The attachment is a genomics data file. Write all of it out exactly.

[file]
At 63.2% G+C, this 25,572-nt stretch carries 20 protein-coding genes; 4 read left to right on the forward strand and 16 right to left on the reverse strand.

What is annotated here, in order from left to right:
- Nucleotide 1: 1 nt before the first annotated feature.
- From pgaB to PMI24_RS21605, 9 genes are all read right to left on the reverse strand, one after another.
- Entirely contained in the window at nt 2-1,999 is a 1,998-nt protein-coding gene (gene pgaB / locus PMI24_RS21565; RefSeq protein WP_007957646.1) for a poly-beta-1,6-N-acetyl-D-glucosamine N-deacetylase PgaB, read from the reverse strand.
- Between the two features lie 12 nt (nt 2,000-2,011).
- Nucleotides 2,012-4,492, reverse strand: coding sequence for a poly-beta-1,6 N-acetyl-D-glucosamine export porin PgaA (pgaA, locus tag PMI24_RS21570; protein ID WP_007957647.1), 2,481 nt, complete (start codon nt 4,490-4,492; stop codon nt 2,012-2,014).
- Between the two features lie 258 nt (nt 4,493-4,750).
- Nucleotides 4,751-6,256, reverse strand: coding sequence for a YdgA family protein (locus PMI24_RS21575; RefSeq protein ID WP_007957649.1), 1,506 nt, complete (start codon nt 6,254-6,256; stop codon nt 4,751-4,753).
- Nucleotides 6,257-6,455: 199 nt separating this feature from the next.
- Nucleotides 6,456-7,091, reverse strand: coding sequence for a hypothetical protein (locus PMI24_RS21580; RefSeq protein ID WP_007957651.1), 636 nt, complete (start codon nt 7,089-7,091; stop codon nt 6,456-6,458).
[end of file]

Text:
At 63.2% G+C, this 25,572-nt stretch carries 20 protein-coding genes; 4 read left to right on the forward strand and 16 right to left on the reverse strand.

What is annotated here, in order from left to right:
- Nucleotide 1: 1 nt before the first annotated feature.
- From pgaB to PMI24_RS21605, 9 genes are all read right to left on the reverse strand, one after another.
- Entirely contained in the window at nt 2-1,999 is a 1,998-nt protein-coding gene (gene pgaB / locus PMI24_RS21565; RefSeq protein WP_007957646.1) for a poly-beta-1,6-N-acetyl-D-glucosamine N-deacetylase PgaB, read from the reverse strand.
- Between the two features lie 12 nt (nt 2,000-2,011).
- Nucleotides 2,012-4,492, reverse strand: coding sequence for a poly-beta-1,6 N-acetyl-D-glucosamine export porin PgaA (pgaA, locus tag PMI24_RS21570; protein ID WP_007957647.1), 2,481 nt, complete (start codon nt 4,490-4,492; stop codon nt 2,012-2,014).
- Between the two features lie 258 nt (nt 4,493-4,750).
- Nucleotides 4,751-6,256, reverse strand: coding sequence for a YdgA family protein (locus PMI24_RS21575; RefSeq protein ID WP_007957649.1), 1,506 nt, complete (start codon nt 6,254-6,256; stop codon nt 4,751-4,753).
- Nucleotides 6,257-6,455: 199 nt separating this feature from the next.
- Nucleotides 6,456-7,091, reverse strand: coding sequence for a hypothetical protein (locus PMI24_RS21580; RefSeq protein ID WP_007957651.1), 636 nt, complete (start codon nt 7,089-7,091; stop codon nt 6,456-6,458).